KONF: Staging Justice: Trials and the Law on the German Stage (18th–21st Century), London (26. – 27.11.2019)

Daniele Vecchiato's picture


Trials and theatre plays share affinities on many levels. They both occur in a specific time and place, they both consist of performing and spectating, and they are both concerned with processing and understanding what we call ‘experience’. In the German-speaking lands – where Schiller’s highly influential concept of the “Gerichtsbarkeit der Bühne” (jurisdiction of the stage) inaugurated a connection between the aesthetic, the moral, and even political role of theatre in the late 18th century – trial, interrogation and punishment scenes have recurrently been integrated and reflected upon in dramatic texts. Prominent examples include Johann Wolfgang Goethe’s “Götz von Berlichingen”, Heinrich von Kleist’s “Der zerbrochene Krug”, Peter Weiss’ “Die Ermittlung”, as well as more recent endeavours, such as Ferdinand von Schirach’s “Terror” and Milo Rau’s re-enactments.
By discussing and analysing the way in which these and other plays have encouraged reflections on legal processes and the institution of law on the German stage from the 18th century to the present day, this conference sets out to examine how literary discourses on justice have evolved in different historical and epistemological contexts. In particular, it will help define and assess how law is interpreted and applied in the texts, how the relations between law, society and power are outlined, and to what extent the staging of trials serves as a dramaturgic tool to comment on (and possibly criticise) contemporary legal practices.
Building on the “performative turn” in recent Law and Literature scholarship, contributions will offer in-depth textual analyses of exemplary courtroom dramas in historical or comparative perspective, as well as addressing more general aspects, such as the (a)symmetries between the dramatic urgency of legal processes and performance, the relations between fiction and reality in documentarian theatre, and the strategies with which authors and theatre practitioners raise the spectators’ awareness on juridical and moral questions.

REGISTRATION: https://staging-justice-conference.eventbrite.co.uk/


26th NOVEMBER 2019
River Room, King’s College London, Strand Campus, London WC2R 2LS

13.30 Registration of arriving delegates and Refreshments

14.00 Dr Daniele Vecchiato (King’s College London)
Opening Remarks

Session One: The Age of Goethe
(Chair: Dr Sebastian Truskolaski, King’s College London)

14.20 Professor Matthew Bell (King’s College London)
Society and the Sources of Legality in Goethe’s “Die natürliche Tochter”

14.50 Professor Alexander Košenina (Leibniz University Hanover)
For the Sake of Law and Justice: Christian Felix Weiße’s “Der Krug geht so lange zu Wasser, bis er zerbricht” as a Model for Kleist’s “Der zerbrochne Krug”

15.20 Dr Elystan Griffiths (University of Birmingham)
Kleist’s “Der zerbrochne Krug”: Justice amid Shards

15.50 Discussion

16.20 Tea and Coffee Break

Session Two: 19th and 20th Century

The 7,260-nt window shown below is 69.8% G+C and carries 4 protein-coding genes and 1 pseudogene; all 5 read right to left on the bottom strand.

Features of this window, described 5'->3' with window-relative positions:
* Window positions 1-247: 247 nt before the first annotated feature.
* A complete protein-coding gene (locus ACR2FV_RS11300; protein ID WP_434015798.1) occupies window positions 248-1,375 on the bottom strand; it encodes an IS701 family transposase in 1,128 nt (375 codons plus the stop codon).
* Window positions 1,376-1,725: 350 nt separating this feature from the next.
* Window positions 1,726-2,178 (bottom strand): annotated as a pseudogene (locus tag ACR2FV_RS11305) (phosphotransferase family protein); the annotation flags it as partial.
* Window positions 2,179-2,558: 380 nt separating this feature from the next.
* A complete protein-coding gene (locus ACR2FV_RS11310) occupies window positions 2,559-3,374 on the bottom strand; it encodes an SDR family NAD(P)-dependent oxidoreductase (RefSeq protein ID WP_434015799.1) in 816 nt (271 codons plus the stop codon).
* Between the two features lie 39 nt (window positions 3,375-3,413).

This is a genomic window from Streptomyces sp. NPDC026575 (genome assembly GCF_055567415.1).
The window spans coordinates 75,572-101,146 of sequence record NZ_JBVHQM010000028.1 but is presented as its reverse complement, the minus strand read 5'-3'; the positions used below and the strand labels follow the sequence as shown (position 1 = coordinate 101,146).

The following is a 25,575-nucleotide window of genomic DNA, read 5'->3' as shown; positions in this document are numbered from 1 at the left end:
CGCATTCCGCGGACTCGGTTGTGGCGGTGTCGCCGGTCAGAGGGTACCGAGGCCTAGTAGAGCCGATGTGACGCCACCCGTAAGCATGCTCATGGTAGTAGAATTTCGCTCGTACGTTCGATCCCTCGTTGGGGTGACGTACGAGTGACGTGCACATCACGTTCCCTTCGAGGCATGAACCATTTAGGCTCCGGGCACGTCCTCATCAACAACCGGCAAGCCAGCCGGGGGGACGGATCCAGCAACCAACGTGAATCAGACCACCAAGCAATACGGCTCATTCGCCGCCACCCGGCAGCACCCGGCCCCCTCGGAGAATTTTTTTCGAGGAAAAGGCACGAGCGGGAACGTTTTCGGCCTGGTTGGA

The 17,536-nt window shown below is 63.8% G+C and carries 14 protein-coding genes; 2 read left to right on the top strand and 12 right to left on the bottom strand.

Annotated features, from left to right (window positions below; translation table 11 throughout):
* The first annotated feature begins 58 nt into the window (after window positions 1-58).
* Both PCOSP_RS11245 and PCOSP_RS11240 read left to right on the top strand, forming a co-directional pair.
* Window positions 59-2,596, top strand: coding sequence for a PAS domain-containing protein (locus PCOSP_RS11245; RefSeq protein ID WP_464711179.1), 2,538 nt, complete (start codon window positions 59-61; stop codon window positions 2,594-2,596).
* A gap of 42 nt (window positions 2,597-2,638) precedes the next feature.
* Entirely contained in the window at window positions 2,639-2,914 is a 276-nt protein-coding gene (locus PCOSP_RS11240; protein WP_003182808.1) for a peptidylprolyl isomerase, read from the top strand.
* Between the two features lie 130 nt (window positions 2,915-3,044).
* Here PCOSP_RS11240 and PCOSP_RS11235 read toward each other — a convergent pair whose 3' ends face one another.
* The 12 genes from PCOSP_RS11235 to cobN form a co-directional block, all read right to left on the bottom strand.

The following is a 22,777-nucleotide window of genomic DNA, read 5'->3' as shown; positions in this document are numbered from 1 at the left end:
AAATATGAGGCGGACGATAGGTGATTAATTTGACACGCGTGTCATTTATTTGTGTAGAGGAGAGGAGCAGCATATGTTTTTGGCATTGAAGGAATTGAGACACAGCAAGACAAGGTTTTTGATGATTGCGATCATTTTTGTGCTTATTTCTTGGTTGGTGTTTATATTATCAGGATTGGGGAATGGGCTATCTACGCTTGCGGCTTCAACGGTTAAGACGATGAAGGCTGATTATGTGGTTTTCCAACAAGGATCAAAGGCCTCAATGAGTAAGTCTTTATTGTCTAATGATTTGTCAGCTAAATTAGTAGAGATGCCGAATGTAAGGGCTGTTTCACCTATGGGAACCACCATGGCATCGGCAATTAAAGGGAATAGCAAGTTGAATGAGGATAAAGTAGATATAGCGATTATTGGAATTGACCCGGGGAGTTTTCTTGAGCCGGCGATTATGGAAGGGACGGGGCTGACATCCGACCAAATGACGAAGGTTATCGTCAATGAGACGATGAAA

(Chair: Dr Catherine Smale, King’s College London)

16.40 Dr Benedict Schofield (King’s College London)
Displacing Justice? Looking for the Law in Gustav Freytag’s Mid-19th Century Popular Dramas

17.10 Professor Laura Bradley (University of Edinburgh)

Judging Onstage Spectatorship: Trial Scenes in Brecht’s Epic Theatre

17.40 Professor Benjamin Wihstutz (Johannes Gutenberg University Mainz)
Reporting, Testimony, Judgment: Intersections Between Theatre and Tribunal in Documentary Theatre of the 1960s

18.10 Discussion

18.40 Wine Reception
19.30 Conference Dinner

27th NOVEMBER 2019
River Room, King’s College London, Strand Campus, London WC2R 2LS

Session Three: 21st Century
(Chair: Professor Matthew Bell, King’s College London)

09.30 Dr Daniele Vecchiato (King’s College London)
Experts of Justice and Emancipated Spectators: Rimini Protokoll’s “Zeugen!” and Ferdinand von Schirach’s “Terror”

10.00 Dr Richard McClelland (University of Bristol)
Between Theatre and Courtroom: Citational Practices in Milo Rau's “Zürcher Prozesse”

10.30 Dr Dora Osborne (University of St Andrews)
Staging Trials: The Work of Andres Veiel

11.00 Discussion

11.30 Tea and Coffee Break

Session Four: Postcolonial Perspectives
(Chair: Dr Benedict Schofield, King’s College London)

11.50 Dr Azadeh Sharifi (Ludwig Maximilian University of Munich)
Remapping German Colonial History Through the Theatricalisation of Protest

12.20 Dr Lizzie Stewart (King’s College London)
Translating In/Justice Between London and Berlin: Wolfram Lotz’s “The Ridiculous Darkness”

12.50 Discussion

13.10 Conclusions

13.30 Buffet Lunch and Networking


The conference takes place within the framework of the project VehmeLit – Legal Cultures and Literary Trials in the Age of Goethe, based at King’s Department of German. This project has received funding from the European Union’s Horizon 2020 Research and Innovation Programme under the Marie Skłodowska-Curie grant agreement No. 744413.
The conference is hosted by King’s Department of German and the Centre for Modern Literature and Culture. It was awarded a Conference Support Grant by King’s Faculty of Arts and Humanities.



Redaktion: Constanze Baum – Lukas Büsse – Mark-Georg Dehrmann – Nils Gelker – Markus Malo – Alexander Nebrig – Johannes Schmidt

Diese Ankündigung wurde von H-GERMANISTIK [Mark-Georg Dehrmann] betreut – editorial-germanistik@mail.h-net.msu.edu